Like most consumers, you probably receive countless credit card offers. Some tout a 0% APR; others may offer a cash incentive for switching or promote rewards or retailer perks. Many choices make it challenging to cut through the clutter and find your true credit card deal.
Start by reading the fine print — and understanding your options.
Your APR is one of the most significant factors impacting the cost of your card. The lower your rate, the better, and it keeps monthly payments affordable. Also, see if the rate is fixed or variable. A fixed rate will not fluctuate with market conditions and is easier to manage. A variable rate, often tied to Prime Rate, can rise and fall and is more challenging to oversee.
It’s also wise to avoid cards that charge “deferred interest.” After the introductory rate period, you’re responsible for the full amount of interest incurred from the beginning of the promotional period.
Beware of 0% offers.
While they sound promising, 0% credit card offers may not be your best deal. Note that the 0% APR is an interest-free period on balance transfers or purchases – but only for a limited time. If considering an offer, find out the length of the introductory period and what you will pay after the intro period. To keep a preferred APR (or 0% offer), more than likely, you CAN NOT be late on even a single payment. Many promotional cards will lose their promotional rate with just one late payment.
“In the world of temporary 0% rates, credit card companies aren’t rooting for consumers to succeed. Read and understand the offer’s fine print and comb the credit card issuer’s website for additional information on how it handles balance transfers. If understanding these offers doesn’t come easily to a consumer—or if they haven’t overhauled the spending behaviors that got them into debt—they might be more likely to come out ahead by simply paying down existing balances as fast as possible.” ~ Investopedia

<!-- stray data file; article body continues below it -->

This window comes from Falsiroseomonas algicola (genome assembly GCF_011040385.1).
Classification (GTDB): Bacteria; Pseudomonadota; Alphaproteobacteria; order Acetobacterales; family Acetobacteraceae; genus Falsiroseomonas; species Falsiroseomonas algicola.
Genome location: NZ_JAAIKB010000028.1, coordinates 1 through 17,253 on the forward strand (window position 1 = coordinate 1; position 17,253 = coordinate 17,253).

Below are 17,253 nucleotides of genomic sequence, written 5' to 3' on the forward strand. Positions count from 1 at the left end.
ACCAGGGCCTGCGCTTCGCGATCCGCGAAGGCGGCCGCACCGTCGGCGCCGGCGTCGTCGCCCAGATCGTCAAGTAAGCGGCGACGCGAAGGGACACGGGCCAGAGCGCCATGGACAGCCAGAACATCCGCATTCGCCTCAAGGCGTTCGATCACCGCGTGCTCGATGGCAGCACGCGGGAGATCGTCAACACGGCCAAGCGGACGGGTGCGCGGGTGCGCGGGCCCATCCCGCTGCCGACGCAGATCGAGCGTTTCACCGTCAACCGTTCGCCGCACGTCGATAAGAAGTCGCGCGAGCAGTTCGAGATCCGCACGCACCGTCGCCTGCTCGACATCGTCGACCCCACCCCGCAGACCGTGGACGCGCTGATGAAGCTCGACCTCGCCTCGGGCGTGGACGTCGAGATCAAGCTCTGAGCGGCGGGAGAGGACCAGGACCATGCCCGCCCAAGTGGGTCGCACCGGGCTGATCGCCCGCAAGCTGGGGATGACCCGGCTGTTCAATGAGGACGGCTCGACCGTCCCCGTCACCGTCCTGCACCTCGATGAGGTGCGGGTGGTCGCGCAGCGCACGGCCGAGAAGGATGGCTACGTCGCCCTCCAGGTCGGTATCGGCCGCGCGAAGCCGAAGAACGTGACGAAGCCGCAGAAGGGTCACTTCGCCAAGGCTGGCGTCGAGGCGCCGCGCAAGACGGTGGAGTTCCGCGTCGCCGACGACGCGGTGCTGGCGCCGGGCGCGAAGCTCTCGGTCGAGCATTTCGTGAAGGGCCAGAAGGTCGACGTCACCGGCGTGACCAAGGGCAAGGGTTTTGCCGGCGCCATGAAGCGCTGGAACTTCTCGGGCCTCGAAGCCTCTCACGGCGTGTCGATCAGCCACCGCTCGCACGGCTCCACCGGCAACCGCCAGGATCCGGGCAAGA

Avoid retailer cards.
It’s easy to get enticed at the point of sale for a retailer credit card, especially with the bonus of a discount on your purchase. Tread lightly; these cards typically carry a high APR, and if the balances carry over from month to month, you may pay more than the savings from the initial offer.
Fees add up.
The key to calculating any card’s cost is understanding the fees you must pay. These may include annual, balance transfer, and late payment fees. The more fees you pay, on top of any interest accrued, the greater the cost of your card.
Avoid juggling multiple credit cards.
With multiple cards, staying disciplined with the amount of credit you tap into is difficult. Managing numerous payments and due dates is also challenging, and having too many open cards can adversely affect your credit score.
Don’t max out your card.
Besides being difficult to repay, maxing out your credit card impacts your “utilization ratio” on your credit report, hurting your credit score. This ratio is also affected by opening another lender’s card, making several transfers or purchases on the card, and then proceeding to max out your limit.
Not sure what you’re paying?
Let us help. Understanding your options and comparing your options can lead you to your true credit card deal. Our Mastercard® Credit Card’s 10.90% fixed APR is much less than the megabanks, a better deal than most retailer cards, and available with fewer fees.
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